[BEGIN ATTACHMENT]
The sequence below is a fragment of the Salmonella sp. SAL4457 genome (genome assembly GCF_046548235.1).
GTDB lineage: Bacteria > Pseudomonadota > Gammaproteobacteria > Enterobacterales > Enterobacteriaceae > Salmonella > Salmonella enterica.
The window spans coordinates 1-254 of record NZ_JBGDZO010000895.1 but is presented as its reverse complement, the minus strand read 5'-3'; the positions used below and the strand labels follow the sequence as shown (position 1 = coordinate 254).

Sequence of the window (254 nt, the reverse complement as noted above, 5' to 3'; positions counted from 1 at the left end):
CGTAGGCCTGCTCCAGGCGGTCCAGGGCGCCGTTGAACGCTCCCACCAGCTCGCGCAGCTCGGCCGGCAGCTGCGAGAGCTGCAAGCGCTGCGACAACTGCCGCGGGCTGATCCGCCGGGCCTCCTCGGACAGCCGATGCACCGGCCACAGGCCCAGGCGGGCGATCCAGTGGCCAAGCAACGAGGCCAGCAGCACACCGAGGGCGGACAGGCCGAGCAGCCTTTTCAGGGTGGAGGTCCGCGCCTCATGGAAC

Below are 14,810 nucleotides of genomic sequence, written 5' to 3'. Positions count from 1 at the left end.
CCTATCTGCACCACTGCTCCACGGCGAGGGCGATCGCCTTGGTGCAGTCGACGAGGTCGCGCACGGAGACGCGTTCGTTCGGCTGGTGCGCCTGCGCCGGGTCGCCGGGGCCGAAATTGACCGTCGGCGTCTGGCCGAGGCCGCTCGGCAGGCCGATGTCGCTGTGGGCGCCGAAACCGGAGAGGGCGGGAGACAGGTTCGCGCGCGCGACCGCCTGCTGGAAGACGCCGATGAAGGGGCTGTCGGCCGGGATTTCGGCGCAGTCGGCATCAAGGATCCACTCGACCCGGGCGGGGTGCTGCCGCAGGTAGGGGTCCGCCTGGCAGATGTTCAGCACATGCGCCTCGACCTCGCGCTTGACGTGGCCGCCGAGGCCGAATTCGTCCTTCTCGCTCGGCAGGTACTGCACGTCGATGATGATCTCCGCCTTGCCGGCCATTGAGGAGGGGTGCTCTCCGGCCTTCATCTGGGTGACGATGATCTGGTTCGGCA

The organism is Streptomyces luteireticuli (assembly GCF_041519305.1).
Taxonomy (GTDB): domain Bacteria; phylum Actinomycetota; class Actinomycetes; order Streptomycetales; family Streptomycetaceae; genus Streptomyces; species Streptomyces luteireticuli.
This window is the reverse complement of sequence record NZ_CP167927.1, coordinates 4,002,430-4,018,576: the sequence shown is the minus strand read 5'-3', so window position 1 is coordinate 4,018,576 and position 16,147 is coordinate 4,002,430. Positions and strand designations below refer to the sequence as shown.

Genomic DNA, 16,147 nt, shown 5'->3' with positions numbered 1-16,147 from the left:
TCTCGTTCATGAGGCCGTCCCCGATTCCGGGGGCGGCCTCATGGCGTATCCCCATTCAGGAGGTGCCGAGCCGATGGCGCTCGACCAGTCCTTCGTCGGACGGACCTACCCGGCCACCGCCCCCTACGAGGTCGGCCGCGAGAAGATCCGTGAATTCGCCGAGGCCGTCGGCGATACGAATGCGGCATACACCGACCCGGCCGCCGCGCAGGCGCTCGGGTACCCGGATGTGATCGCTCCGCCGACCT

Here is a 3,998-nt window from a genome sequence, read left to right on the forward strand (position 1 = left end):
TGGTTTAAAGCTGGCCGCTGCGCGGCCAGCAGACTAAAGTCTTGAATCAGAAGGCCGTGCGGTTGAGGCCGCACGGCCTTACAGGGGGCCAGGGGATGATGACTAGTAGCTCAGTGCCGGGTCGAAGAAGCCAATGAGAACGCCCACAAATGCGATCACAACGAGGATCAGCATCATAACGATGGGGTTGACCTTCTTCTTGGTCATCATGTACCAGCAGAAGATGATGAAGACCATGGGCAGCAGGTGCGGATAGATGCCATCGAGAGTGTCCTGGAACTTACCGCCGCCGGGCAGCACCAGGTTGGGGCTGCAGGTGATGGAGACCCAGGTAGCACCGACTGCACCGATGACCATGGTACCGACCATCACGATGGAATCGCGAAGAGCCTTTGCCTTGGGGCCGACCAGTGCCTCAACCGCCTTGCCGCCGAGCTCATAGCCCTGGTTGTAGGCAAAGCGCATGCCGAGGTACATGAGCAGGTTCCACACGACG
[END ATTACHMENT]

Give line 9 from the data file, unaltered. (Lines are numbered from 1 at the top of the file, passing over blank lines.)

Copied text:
Taxonomy (GTDB): domain Bacteria; phylum Actinomycetota; class Actinomycetes; order Streptomycetales; family Streptomycetaceae; genus Streptomyces; species Streptomyces luteireticuli.